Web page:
Wine Needs Curmudgeons Now More Than Ever
Jeff Siegel (aka “The Wine Curmudgeon“) is celebrating his 8th year writing about wine at his blog. Jeff’s is a great blog and despite not agreeing with him on occasion, I’ve enjoyed reading “The Wine Curmudgeon for all eight of the years he has been toiling away attempting to expose the world to low-priced wines (his reviews are almost always of those wines that are $20 and under).
But Jeff is in a mood. Recently, he bemoaned with a heavy literary sigh that “Big Wine” is taking over, shoving out the good, high value, lower priced wine he has loved to drink and to recommend and replacing them with fewer brands selling “fruity red wine with soft tannins and chocolately oak” that he just can’t stand.
It’s all a product of mergers and acquisitions, Jeff explains, that will result in a two tier wine marketplace:
“There will be two markets for wine…In the first, called the mass market, Big Wine will make as many as four out of every five bottles sold in the U.S — competent though often overpriced grocery store plonk with little varietal character and designed to appeal to specific demographics, the way laundry detergent and yogurt are. In other words, “smooth” wine. In the second, called the luxury market, what’s left of the traditional wine business, both producer and distributor, will sell wine costing more than $20 to people who can afford to buy it, and whose spending will keep the dwindling number of traditional retailers and small distributors in business.
It’s easy to understand why Jeff wonders whether it’s even worth continuing to try to publish a blog about “value wines”.
First, there has always been a two tier market where the vast majority of wine bought and consumed is sweet and syrupy and purchased in grocery stores and drug stores and a tiny number of wine drinkers choose to spend much more on much more interesting wines that tell real stories of real places and don’t rely on sugar for structure and taste. The vast majority of Americans drink wine to taste something sweet and alcoholic while they take on a comforting buzz. That’s the demand the grocery and drug store wines meet and always have met.
Second, Jeff can still find very good value wines, but he is going to have look at the $25 level. You certainly can find very good imported wines at this price, but you can also find excellent California, New York, and Washington wines at this price. However, you are going to have to be willing to go to the winery or go to good retailers or have the wine shipped to you from a really good retailer—of which there are many who will ship wine to you.
Third, while there has as Jeff explains been consistent consolidation among the big wine brands, it is still true that the vast majority of individual wines produced in the United States are made by small and smaller family owned wineries located in California, Oregon, Washington, Idaho, Illinois, Missouri, Arizona, Texas, New York, New Jersey, etc, etc, etc.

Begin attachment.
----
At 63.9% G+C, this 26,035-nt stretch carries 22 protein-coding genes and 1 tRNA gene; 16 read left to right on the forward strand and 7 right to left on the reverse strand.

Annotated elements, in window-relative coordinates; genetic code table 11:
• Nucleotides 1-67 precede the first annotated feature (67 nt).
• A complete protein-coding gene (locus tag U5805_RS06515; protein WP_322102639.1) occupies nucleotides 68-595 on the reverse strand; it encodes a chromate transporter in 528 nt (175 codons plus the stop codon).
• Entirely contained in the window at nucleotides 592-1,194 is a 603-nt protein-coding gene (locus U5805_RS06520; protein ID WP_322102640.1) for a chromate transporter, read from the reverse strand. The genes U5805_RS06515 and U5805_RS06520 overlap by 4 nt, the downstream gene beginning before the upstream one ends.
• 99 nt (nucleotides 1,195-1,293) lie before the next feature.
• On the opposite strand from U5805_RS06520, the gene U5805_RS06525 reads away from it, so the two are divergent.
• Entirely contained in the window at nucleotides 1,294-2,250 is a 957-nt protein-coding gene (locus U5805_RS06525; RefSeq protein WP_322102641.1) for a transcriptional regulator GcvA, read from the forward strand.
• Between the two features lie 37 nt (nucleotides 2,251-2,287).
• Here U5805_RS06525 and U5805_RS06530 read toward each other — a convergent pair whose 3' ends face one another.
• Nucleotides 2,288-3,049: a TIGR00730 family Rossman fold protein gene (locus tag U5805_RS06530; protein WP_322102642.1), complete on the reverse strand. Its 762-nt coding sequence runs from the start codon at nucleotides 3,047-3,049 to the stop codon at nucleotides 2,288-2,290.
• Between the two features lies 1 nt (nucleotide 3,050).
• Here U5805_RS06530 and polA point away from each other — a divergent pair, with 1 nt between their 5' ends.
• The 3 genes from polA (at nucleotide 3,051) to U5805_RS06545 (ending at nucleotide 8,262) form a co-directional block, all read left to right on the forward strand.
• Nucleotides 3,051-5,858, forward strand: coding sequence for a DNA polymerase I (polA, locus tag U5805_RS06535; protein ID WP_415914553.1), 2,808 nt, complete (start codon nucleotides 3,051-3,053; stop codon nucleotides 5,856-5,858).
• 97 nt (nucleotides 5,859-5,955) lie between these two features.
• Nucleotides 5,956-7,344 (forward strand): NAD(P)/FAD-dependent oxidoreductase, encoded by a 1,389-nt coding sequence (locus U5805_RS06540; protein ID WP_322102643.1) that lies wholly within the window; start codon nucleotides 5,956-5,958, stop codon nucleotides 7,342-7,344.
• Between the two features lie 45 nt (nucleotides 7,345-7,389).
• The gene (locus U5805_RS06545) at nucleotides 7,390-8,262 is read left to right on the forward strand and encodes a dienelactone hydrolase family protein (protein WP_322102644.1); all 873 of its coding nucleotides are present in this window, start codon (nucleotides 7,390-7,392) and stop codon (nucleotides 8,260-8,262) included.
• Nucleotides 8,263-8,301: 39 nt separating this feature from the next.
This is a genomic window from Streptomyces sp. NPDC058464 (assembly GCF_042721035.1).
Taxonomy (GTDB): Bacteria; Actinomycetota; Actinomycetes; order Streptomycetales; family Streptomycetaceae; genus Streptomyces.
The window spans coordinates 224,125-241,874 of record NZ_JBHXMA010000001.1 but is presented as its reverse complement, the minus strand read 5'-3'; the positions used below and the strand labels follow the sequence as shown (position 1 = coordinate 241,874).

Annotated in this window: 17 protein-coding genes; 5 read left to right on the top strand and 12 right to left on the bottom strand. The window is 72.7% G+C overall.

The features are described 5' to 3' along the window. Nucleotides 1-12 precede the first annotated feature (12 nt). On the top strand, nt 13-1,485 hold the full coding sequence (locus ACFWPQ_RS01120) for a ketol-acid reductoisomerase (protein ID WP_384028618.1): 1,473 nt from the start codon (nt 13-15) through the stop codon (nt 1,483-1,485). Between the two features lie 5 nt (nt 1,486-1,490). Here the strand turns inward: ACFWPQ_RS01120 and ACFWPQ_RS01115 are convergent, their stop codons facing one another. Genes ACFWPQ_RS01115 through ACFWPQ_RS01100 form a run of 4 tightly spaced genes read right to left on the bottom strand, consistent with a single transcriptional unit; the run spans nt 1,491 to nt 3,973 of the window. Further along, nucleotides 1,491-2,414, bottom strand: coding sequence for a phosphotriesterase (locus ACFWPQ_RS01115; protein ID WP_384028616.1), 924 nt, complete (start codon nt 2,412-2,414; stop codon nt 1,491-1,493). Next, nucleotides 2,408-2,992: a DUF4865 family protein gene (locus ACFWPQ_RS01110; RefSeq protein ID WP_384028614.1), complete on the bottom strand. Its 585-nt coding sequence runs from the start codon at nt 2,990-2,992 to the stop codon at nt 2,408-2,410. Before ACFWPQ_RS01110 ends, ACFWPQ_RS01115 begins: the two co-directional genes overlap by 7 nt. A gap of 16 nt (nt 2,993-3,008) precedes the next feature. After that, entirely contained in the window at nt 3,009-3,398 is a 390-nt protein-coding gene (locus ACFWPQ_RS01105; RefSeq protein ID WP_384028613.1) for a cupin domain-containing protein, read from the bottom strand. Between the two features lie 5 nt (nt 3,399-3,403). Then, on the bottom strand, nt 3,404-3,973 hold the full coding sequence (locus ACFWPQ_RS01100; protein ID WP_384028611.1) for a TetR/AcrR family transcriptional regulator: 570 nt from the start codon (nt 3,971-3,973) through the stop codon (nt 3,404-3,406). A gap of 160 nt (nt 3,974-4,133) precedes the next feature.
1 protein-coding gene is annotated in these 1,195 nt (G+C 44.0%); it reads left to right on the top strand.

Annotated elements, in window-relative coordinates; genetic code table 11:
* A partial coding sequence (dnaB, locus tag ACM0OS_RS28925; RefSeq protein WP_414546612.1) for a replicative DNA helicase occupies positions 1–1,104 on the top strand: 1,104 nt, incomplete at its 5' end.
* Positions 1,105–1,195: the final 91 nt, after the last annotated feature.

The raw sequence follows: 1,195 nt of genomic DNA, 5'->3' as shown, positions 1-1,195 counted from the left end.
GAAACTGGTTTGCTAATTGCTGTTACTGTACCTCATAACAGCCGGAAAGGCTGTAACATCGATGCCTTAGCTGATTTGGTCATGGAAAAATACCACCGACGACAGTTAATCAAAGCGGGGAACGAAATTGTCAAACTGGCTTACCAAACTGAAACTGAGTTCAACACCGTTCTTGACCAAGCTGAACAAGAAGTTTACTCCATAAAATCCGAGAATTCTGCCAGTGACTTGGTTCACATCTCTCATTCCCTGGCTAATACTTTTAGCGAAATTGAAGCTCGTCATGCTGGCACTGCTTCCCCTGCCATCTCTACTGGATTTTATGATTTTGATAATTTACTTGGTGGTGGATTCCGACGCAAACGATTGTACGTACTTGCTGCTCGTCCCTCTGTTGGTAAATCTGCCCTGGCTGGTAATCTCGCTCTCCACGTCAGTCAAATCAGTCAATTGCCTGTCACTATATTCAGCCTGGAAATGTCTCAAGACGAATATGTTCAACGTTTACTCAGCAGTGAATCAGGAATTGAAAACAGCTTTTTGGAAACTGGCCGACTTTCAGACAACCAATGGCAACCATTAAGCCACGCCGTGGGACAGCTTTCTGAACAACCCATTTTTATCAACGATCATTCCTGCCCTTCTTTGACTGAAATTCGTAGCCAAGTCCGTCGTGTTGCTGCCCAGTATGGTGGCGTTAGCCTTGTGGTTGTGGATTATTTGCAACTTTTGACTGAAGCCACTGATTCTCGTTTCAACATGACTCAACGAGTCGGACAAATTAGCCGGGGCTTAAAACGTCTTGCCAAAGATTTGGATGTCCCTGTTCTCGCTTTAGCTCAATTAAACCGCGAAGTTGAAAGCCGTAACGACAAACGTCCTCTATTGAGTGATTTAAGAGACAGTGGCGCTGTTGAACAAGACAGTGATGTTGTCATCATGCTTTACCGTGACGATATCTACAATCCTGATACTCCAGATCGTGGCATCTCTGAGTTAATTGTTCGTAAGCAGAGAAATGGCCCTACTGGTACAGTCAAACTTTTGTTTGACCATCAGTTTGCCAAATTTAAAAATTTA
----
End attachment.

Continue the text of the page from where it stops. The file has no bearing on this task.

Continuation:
Worrying about consolidation among the big wine brands makes no sense. And if you are a discerning wine drinker, you could care less. There are more wines and wine brands and wineries on the market today than ever before in the history of the world.
If you want to worry about consolidation, worry about wholesaler consolidation and the state mandated three-tier system. After the recent merger of Southern Wine & Spirits and Glazers and the merger of Wirtz Beverage and Charmer-Sunbelt, we can observe that only four wholesalers control 60% of the wine distribution business—A disaster for the small and medium-sized winery (meaning 99% of all wineries in the United States).
We need the Wine Curmudgeon today more than ever because today there are $25 wines available to consumer than ever before. However, Jeff’s work needs to center not only on identifying these wines, but also in teaching his readers how to obtain them, how to have these wines economically shipped to them from out-of-state wine stores and wineries, rather than assuming readers will find these wines at their local stores.
On the occasion of the 8th anniversary of the Wine Curmudgeon blog, Siegel warns we are witnessing “The End of the Wine Business As We Know It.” It’s not true. What we are witnessing is the logical conclusion of the wine business as it was originally designed in the 1930s at the end of Prohibition. It was predicted then that members of the industry would use their influence to game the system to their advantage. This has happened.
But at the same time there has been a reaction to the distribution monopoly using their state-granted weight to pummel the wine drinker into submission, reduce the number of SKUs they hand and increase their power to control both producers and retailers. That reaction is direct shipping from wineries and from retailers. And that’s the channel toward which wine drinkers looking for good, great and interesting $20-$25 wines must be guided by our dedicated Wine Curmudgeons.